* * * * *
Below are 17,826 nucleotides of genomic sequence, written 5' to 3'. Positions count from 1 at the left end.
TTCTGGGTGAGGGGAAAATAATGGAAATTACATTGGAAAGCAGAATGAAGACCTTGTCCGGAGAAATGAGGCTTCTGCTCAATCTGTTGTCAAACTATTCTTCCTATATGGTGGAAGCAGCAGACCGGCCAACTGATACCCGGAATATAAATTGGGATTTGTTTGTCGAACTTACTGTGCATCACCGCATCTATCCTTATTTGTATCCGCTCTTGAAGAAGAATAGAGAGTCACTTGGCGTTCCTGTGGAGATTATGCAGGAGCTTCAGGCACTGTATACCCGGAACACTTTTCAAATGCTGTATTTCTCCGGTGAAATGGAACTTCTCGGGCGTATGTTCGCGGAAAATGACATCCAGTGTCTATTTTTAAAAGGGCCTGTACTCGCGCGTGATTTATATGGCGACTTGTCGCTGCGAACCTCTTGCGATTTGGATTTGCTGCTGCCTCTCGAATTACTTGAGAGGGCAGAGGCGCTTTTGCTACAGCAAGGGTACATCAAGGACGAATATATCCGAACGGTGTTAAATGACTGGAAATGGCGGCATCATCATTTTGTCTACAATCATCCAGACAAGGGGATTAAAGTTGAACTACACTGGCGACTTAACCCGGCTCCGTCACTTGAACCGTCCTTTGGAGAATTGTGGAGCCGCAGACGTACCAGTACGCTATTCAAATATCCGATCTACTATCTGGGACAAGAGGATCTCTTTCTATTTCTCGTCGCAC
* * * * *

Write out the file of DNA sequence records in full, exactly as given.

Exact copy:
Below are 17,826 nucleotides of genomic sequence, written 5' to 3'. Positions count from 1 at the left end.
TTCTGGGTGAGGGGAAAATAATGGAAATTACATTGGAAAGCAGAATGAAGACCTTGTCCGGAGAAATGAGGCTTCTGCTCAATCTGTTGTCAAACTATTCTTCCTATATGGTGGAAGCAGCAGACCGGCCAACTGATACCCGGAATATAAATTGGGATTTGTTTGTCGAACTTACTGTGCATCACCGCATCTATCCTTATTTGTATCCGCTCTTGAAGAAGAATAGAGAGTCACTTGGCGTTCCTGTGGAGATTATGCAGGAGCTTCAGGCACTGTATACCCGGAACACTTTTCAAATGCTGTATTTCTCCGGTGAAATGGAACTTCTCGGGCGTATGTTCGCGGAAAATGACATCCAGTGTCTATTTTTAAAAGGGCCTGTACTCGCGCGTGATTTATATGGCGACTTGTCGCTGCGAACCTCTTGCGATTTGGATTTGCTGCTGCCTCTCGAATTACTTGAGAGGGCAGAGGCGCTTTTGCTACAGCAAGGGTACATCAAGGACGAATATATCCGAACGGTGTTAAATGACTGGAAATGGCGGCATCATCATTTTGTCTACAATCATCCAGACAAGGGGATTAAAGTTGAACTACACTGGCGACTTAACCCGGCTCCGTCACTTGAACCGTCCTTTGGAGAATTGTGGAGCCGCAGACGTACCAGTACGCTATTCAAATATCCGATCTACTATCTGGGACAAGAGGATCTCTTTCTATTTCTCGTCGCAC